two days too slow

arquitecturavisual:

Ricardo Bofill, Taller de Arquitectura. Sant Just Desvern, España. 1973-1975

En 1973 Ricardo Bofill encontró una fábrica de cemento abandonada, un complejo industrial de principios de siglo que consiste en más de 30 silos subterráneos, galerías y salas de máquinas enormes, y decidió convertirlo en la sede del Taller de Arquitectura. El trabajo de remodelación duró dos años. La fábrica, abandonada y parcialmente en ruinas, era un compendio de elementos surrealistas: escaleras que subían hasta la nada, las estructuras de hormigón armado que nada sostenía, trozos de hierro que cuelgan en el aire, grandes espacios vacíos pero sin embargo, llenos de magia.

mymodernmet:

From March 15 to March 22, a spectacular sight greeted residents of downtown Vancouver: a monumental net sculpture floating in the sky, spanning 745 feet between buildings. Created for the TED Conference’s 30th anniversary, the installation called Unnumbered Sparks is the result of a collaboration between artists Janet Echelman and Aaron Koblin.

Woven from braided fibers, the ethereal net ripples and sways in the sky. At nighttime, the sculpture comes alive with illumination that is choreographed by visitors who gather beneath the net. By making small movements on their mobile devices, visitors can paint spectacular beams of light that streak across the sculpture’s surface in real time.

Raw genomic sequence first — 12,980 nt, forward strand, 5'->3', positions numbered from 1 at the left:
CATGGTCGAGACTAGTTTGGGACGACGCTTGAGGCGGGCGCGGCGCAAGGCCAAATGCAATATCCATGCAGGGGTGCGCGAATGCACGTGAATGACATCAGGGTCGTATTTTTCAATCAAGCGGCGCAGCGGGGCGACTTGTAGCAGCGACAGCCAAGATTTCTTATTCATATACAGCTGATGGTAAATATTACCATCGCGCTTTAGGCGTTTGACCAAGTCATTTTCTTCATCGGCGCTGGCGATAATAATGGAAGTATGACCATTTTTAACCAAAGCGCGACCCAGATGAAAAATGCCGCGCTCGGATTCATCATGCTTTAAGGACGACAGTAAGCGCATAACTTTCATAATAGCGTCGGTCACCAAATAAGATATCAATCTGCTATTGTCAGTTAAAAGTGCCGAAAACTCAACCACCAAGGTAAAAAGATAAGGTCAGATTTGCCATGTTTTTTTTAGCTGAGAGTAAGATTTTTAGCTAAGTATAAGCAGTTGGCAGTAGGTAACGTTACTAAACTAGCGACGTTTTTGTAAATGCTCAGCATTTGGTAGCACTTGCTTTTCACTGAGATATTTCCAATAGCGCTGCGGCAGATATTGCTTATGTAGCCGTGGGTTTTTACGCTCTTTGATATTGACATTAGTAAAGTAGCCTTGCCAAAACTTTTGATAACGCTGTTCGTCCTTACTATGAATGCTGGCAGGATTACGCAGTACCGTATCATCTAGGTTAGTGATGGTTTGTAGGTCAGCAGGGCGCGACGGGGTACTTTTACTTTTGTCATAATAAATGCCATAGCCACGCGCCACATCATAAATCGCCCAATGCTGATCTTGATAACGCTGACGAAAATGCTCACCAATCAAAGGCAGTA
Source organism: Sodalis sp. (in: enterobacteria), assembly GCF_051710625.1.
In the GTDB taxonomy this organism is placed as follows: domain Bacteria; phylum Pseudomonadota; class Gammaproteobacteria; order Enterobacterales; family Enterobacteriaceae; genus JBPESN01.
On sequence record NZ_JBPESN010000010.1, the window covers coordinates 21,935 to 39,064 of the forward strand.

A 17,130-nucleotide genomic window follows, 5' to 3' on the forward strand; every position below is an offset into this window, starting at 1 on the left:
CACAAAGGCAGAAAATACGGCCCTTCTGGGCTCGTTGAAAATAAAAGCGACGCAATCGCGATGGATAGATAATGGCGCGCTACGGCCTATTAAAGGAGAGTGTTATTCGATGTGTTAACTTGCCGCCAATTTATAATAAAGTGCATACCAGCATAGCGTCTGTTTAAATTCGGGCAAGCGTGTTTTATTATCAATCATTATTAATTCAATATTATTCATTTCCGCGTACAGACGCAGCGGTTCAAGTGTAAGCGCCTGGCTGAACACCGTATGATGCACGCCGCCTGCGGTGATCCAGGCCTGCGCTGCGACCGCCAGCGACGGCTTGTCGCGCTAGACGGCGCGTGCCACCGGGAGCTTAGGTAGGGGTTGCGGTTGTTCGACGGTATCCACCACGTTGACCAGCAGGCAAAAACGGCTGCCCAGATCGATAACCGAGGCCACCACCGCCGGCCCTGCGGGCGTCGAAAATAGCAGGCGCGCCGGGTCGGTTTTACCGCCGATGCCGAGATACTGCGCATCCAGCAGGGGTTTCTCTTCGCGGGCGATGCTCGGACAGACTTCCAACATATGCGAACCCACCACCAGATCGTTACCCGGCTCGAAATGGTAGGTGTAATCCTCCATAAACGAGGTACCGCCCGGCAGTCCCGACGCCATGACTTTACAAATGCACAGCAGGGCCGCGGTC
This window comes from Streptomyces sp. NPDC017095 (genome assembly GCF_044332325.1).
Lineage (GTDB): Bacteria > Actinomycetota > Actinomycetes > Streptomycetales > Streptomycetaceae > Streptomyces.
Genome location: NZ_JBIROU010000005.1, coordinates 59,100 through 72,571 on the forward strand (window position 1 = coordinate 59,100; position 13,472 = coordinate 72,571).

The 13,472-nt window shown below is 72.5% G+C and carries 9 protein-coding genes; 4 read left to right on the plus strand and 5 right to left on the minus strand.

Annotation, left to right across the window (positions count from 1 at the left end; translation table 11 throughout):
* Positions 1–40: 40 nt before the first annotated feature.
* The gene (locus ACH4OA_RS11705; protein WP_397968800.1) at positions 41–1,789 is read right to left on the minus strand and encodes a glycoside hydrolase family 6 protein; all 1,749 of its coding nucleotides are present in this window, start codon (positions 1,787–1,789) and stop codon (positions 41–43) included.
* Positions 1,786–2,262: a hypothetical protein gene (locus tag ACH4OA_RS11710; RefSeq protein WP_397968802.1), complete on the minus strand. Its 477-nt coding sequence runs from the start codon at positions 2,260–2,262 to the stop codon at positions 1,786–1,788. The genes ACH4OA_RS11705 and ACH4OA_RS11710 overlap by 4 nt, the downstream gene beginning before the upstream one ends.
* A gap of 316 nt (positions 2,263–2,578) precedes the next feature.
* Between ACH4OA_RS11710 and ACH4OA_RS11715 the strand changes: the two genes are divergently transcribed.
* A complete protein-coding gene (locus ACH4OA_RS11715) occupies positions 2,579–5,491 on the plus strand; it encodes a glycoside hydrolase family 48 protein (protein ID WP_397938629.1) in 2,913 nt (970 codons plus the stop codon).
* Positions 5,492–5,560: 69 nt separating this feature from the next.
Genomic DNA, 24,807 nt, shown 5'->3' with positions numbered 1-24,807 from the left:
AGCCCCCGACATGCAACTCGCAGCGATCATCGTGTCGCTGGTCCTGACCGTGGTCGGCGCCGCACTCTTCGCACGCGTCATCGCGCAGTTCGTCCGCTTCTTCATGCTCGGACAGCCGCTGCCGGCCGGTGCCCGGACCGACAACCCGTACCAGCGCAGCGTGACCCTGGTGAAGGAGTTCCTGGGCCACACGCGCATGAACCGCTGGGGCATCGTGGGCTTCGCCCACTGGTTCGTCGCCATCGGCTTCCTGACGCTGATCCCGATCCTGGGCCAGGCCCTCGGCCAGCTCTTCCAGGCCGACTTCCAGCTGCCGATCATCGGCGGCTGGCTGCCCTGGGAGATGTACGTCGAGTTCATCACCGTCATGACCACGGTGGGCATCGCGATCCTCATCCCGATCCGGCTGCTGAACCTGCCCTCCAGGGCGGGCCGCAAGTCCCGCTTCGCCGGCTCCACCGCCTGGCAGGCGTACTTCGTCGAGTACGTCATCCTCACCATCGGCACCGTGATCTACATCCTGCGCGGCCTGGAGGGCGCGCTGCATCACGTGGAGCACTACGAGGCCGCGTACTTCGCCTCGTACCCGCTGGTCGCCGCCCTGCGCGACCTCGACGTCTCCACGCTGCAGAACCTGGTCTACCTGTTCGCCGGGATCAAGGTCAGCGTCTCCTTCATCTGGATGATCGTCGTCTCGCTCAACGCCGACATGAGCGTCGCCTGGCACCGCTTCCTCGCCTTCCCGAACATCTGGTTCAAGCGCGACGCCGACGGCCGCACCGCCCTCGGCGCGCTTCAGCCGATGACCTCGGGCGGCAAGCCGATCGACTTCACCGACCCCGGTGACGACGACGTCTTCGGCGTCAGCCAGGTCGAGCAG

architecturia:

Photographic buildin lovely art

bambi-lady:

i need this in my house

thecurrentseala:

Triangle Village, an Animated GIF by The Current Sea

thecurrentseala:

Triangle Village, an Animated GIF by The Current Sea

(Source: weheartit.com)

fabriciomora:

How Did Famous Creative People Spend Their Days?

Creative Routines by RJ Andrews  

archatlas:

Benedict & Helfer Office Tervhivatal

Images by Tamás Bujnovszky

nowness:

I LOVED YOU, YOU JUST COULDN’T SEE IT

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adobe:

"I am trying to offer people a chance to step into a different New York than they are used to seeing, and in turn, momentarily escape from routine schedules and lives." - Aakash Nihalani, via Colossal.

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